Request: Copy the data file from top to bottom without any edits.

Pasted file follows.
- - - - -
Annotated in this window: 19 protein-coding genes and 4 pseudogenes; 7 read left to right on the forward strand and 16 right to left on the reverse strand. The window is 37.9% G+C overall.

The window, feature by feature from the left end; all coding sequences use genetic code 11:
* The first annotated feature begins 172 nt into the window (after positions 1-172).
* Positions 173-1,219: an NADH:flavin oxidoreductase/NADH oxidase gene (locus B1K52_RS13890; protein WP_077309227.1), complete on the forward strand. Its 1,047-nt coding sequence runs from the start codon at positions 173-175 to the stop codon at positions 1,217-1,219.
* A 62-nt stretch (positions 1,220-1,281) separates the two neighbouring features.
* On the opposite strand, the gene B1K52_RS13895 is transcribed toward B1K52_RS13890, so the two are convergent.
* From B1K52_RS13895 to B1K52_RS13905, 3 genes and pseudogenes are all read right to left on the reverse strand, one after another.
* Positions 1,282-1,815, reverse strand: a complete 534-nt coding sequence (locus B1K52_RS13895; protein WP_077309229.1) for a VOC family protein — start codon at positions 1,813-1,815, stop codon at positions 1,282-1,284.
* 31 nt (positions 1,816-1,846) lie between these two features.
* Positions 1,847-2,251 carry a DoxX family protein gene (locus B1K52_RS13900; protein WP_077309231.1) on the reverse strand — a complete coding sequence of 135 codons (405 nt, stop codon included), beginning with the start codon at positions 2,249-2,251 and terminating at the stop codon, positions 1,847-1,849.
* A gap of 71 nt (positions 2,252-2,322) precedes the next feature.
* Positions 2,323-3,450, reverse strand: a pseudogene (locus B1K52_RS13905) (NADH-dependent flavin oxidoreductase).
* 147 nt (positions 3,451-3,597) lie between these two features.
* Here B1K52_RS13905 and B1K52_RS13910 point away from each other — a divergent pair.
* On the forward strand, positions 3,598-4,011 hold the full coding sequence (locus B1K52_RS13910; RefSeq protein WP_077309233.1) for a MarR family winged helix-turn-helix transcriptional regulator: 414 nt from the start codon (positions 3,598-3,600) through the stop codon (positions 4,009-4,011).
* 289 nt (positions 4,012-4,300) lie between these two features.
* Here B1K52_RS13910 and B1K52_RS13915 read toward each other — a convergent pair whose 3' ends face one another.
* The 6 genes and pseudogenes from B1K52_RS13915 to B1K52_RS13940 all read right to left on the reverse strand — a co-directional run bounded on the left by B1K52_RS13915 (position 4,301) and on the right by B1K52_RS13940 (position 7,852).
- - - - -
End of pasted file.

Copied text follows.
Annotated in this window: 19 protein-coding genes and 4 pseudogenes; 7 read left to right on the forward strand and 16 right to left on the reverse strand. The window is 37.9% G+C overall.

The window, feature by feature from the left end; all coding sequences use genetic code 11:
* The first annotated feature begins 172 nt into the window (after positions 1-172).
* Positions 173-1,219: an NADH:flavin oxidoreductase/NADH oxidase gene (locus B1K52_RS13890; protein WP_077309227.1), complete on the forward strand. Its 1,047-nt coding sequence runs from the start codon at positions 173-175 to the stop codon at positions 1,217-1,219.
* A 62-nt stretch (positions 1,220-1,281) separates the two neighbouring features.
* On the opposite strand, the gene B1K52_RS13895 is transcribed toward B1K52_RS13890, so the two are convergent.
* From B1K52_RS13895 to B1K52_RS13905, 3 genes and pseudogenes are all read right to left on the reverse strand, one after another.
* Positions 1,282-1,815, reverse strand: a complete 534-nt coding sequence (locus B1K52_RS13895; protein WP_077309229.1) for a VOC family protein — start codon at positions 1,813-1,815, stop codon at positions 1,282-1,284.
* 31 nt (positions 1,816-1,846) lie between these two features.
* Positions 1,847-2,251 carry a DoxX family protein gene (locus B1K52_RS13900; protein WP_077309231.1) on the reverse strand — a complete coding sequence of 135 codons (405 nt, stop codon included), beginning with the start codon at positions 2,249-2,251 and terminating at the stop codon, positions 1,847-1,849.
* A gap of 71 nt (positions 2,252-2,322) precedes the next feature.
* Positions 2,323-3,450, reverse strand: a pseudogene (locus B1K52_RS13905) (NADH-dependent flavin oxidoreductase).
* 147 nt (positions 3,451-3,597) lie between these two features.
* Here B1K52_RS13905 and B1K52_RS13910 point away from each other — a divergent pair.
* On the forward strand, positions 3,598-4,011 hold the full coding sequence (locus B1K52_RS13910; RefSeq protein WP_077309233.1) for a MarR family winged helix-turn-helix transcriptional regulator: 414 nt from the start codon (positions 3,598-3,600) through the stop codon (positions 4,009-4,011).
* 289 nt (positions 4,012-4,300) lie between these two features.
* Here B1K52_RS13910 and B1K52_RS13915 read toward each other — a convergent pair whose 3' ends face one another.
* The 6 genes and pseudogenes from B1K52_RS13915 to B1K52_RS13940 all read right to left on the reverse strand — a co-directional run bounded on the left by B1K52_RS13915 (position 4,301) and on the right by B1K52_RS13940 (position 7,852).